When I was in high school, it was typical for the seniors to change their names on Facebook to some sort of (awful) name-adjacent pun. What most of these seniors didn't know was that altering your legal name on Facebook is actually against the website's "authentic name" policy - but it might not be for long. According to The Daily Dot, human rights groups want Facebook to alter its real name policy, and their reasons make plenty of sense.
According to The Daily Dot, over 70 human rights groups have signed an open letter to Facebook about the policy, which they believe does more harm than good. Though you can sign up for a Facebook with any name you wish, should someone report you to Facebook for using fake name, you may be asked to provide proper identification for said name. While the policy is in effect so that Facebook can protect users from spammers or identity thieves, it also ignores people who are using their non-legal name for the purposes of safety:
"In some cases Facebook has reinstated accounts with the legal name of users who have submitted government-issued ID in accordance with Facebook's policies, exposing them to abusive former partners, politically-motivated attacks, and threats of offline violence," the letter states.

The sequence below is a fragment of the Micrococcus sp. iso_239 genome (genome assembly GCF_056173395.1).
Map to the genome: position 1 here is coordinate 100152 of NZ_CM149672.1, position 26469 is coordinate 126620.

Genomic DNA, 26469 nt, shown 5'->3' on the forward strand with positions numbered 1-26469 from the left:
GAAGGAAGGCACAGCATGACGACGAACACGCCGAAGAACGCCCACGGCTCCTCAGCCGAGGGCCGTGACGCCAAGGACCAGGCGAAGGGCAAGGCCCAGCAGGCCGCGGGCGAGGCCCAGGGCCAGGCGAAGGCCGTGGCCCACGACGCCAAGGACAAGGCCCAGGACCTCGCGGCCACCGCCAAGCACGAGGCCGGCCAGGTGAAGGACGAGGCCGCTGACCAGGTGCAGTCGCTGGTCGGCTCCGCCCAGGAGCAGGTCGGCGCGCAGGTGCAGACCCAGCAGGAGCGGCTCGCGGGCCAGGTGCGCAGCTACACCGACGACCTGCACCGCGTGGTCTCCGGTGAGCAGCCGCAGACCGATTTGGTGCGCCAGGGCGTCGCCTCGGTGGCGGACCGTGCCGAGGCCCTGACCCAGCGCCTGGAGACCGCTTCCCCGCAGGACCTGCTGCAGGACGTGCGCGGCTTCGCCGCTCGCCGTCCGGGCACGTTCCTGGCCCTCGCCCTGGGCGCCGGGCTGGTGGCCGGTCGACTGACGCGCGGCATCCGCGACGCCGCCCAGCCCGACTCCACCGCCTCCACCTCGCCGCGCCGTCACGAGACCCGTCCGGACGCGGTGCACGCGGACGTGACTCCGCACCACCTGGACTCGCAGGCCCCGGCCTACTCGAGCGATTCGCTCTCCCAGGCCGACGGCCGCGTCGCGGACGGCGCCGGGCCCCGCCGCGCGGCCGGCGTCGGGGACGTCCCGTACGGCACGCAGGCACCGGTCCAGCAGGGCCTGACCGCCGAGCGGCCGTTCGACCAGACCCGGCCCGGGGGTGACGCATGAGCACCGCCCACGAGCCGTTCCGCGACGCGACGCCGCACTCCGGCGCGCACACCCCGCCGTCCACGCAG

This policy could also be a problem for transgender people who assign themselves new names that fit better than the one they were assigned at birth. It may also provide challenges for people who simply do not use their legal name in everyday life and prefer to go by a nickname instead. (The only nickname that Facebook allows under its policy is a variation of your real name, like "Ali" instead of "Alison.")
So far organizations that have signed the letter include the American Civil Liberties Union, Freedom of the Press Foundation, and Human Rights Watch. While a change in a long-standing Facebook rule may seem like a frivolous thing to fight for, the letter points out that the authentic name policy has implications for certain users that many of us simply never see.
Facebook should take initiative and edit this policy so that it can better protect all users - not just the ones who are comfortable using their legal name.